On that note, is your 4-4-0 actually live-steam? or do you have some other sort of prime-mover stashed away inside it? I ask because i don't see steam, water, air or oil lines anywhere on the locomotive.

Later
AR
6. dparksNew Member

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prime mover of my engine

no live steam yet she has a 5 hp motor with a riding lawnmower transmission
the problem is i have the 43 acres broke up into pastures for my cows
and every year i decorate one pasture with 1/8 mile of christmas lights i would like to set up the train to circle a 33 ft high christmas tree during the month of dec and run it on other track during the rest of the year so i am trying to find out how tight of a circle i can put around the tree, i am also looking for some trucks to build two passenger cars and a cabose
7. SAL CometMember

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I second Robins WOW, beautiful loco. Did you build it your self? As for the min. radius, I don't think such a thing can be calculated due to the number of variables involved. Because the wheel base is short compared to the track gauge, the loco alone should manage a really tight curve. The limiting factor IMHO, will be the length of your passenger cars and how they are coupled. I think the only way to find out how tight a curve the train will negotiate is by trial and error. Mabye set up a short test track and keep making it tighter and tighter till you get a derailment? hth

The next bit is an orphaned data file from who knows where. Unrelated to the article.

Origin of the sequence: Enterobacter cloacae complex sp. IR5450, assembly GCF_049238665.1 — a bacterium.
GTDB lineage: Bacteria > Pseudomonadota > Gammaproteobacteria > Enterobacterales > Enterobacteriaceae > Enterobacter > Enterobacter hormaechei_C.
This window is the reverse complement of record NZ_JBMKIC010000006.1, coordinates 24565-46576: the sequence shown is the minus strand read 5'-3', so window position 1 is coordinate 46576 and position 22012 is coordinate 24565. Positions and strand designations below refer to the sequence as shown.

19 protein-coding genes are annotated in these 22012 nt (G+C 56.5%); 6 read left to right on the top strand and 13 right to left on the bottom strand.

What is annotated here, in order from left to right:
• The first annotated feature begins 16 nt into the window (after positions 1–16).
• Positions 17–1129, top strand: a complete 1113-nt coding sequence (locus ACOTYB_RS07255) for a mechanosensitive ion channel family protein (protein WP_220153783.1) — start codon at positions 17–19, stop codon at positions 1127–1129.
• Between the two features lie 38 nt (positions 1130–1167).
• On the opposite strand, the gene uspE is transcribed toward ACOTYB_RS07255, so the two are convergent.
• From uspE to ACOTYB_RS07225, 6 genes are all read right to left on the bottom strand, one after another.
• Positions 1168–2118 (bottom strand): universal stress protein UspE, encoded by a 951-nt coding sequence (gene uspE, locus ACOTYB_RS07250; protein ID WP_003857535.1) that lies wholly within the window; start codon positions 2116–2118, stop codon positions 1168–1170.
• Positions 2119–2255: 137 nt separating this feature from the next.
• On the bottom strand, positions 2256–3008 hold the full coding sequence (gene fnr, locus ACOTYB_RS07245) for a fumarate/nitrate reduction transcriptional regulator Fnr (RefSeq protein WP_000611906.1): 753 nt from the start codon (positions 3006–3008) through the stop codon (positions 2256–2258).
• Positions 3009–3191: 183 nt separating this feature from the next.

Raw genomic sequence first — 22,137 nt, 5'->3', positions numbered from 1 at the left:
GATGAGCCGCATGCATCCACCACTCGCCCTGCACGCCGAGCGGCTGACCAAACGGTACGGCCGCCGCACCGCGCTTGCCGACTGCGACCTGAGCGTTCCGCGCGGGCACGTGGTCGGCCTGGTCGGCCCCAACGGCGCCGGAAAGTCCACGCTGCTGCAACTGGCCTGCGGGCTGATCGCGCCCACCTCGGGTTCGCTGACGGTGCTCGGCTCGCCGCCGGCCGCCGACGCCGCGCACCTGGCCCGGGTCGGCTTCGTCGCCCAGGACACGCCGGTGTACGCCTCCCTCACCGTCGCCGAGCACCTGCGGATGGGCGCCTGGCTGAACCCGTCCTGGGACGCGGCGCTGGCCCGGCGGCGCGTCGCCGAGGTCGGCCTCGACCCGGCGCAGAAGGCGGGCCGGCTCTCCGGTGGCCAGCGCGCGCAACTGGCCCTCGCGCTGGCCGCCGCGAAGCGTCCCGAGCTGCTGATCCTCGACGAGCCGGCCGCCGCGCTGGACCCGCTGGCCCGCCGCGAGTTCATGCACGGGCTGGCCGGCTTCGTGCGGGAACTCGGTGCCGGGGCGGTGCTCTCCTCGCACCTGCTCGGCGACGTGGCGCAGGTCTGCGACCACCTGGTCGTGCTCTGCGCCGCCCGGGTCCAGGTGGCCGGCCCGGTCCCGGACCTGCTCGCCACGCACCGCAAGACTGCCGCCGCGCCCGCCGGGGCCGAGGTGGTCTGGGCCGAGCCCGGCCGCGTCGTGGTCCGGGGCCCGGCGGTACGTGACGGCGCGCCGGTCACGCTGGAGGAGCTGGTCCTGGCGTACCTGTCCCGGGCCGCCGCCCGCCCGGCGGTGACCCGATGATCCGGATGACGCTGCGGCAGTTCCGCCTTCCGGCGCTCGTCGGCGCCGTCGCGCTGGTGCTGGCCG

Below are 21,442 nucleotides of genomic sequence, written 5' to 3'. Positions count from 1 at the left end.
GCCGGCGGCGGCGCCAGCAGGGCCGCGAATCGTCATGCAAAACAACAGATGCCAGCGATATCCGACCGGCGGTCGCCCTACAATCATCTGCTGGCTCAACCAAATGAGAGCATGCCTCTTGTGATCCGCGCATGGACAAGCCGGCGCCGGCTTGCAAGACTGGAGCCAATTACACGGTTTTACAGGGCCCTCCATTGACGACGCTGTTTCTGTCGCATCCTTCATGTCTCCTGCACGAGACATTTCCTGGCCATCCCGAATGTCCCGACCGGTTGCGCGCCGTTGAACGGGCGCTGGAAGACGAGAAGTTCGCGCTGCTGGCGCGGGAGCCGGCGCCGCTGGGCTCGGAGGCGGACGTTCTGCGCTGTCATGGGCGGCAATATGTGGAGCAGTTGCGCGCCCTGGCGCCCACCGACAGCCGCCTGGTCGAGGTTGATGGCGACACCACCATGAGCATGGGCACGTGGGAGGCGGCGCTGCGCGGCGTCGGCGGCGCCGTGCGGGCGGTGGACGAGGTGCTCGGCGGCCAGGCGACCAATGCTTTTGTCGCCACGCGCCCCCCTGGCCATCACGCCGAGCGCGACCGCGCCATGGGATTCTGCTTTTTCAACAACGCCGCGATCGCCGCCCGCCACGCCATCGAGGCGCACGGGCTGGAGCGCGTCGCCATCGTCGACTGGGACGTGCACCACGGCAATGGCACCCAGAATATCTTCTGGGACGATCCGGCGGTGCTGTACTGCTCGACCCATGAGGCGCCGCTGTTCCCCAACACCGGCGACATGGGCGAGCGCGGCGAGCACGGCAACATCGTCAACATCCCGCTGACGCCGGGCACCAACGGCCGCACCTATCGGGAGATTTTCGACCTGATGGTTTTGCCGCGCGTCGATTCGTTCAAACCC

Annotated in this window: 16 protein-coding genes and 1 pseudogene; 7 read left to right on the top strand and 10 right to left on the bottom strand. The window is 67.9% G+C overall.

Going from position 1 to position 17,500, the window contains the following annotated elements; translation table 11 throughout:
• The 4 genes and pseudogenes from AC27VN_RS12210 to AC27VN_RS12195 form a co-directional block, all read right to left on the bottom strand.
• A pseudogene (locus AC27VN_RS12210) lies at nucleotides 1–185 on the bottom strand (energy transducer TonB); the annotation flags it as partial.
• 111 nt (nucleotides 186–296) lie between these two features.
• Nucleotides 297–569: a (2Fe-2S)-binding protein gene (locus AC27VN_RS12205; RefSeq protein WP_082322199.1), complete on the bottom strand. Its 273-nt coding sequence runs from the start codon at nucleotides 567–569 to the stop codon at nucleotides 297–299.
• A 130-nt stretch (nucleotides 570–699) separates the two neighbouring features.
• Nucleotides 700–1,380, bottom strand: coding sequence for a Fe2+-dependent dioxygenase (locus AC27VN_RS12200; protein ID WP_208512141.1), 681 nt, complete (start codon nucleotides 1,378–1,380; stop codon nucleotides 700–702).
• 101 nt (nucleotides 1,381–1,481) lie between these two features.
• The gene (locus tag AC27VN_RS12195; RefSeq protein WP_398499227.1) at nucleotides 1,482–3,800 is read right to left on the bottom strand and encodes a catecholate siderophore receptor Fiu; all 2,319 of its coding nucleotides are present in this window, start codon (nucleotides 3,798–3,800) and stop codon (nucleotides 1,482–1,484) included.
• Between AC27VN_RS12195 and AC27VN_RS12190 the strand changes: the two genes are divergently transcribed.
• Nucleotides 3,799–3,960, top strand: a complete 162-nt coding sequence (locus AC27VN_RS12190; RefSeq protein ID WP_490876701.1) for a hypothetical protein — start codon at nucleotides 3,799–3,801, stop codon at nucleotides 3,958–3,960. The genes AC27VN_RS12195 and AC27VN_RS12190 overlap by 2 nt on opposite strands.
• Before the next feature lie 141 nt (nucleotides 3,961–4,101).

8. dparksNew Member

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builder

no i did not build it myself but i added power and drive train to it
i also added wiring and steam whistle system to it
i bought it in lousiana about 75 percent complete
9. sumpter250multiscale modelbuilder

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Have you contacted the manufacturer to see if they have a recommended minimum radius? If that is not an option, see if there is a site for that gauge, and see if someone there can answer your question. If not, then trial and error is the only way.
Pete

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11. MasonJarIt's not rocket surgery

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Sorry to disagree clark, but radius is the "R" in 2PiR^2 (R squared). 2PiR^2 is the formula for the area of a circle, also expressed as PiD (D=diameter, D=2R).

dparks - without any other information available, I would agree that trial and error is your best bet. I don't think that grade will betoo much of an issue with the lawnmower engine. Your limiting factor is likely to be the couplers/rolling stock length as mentioned above.

Andrew
12. pgandwActive Member

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Scaling up from a 36in radius in 0 Guage - a very conservative minimum radius in scale for a 4-4-0 - gives a minimum radius of 37ft. So I recommend starting with about 24ft radius for your trial and error.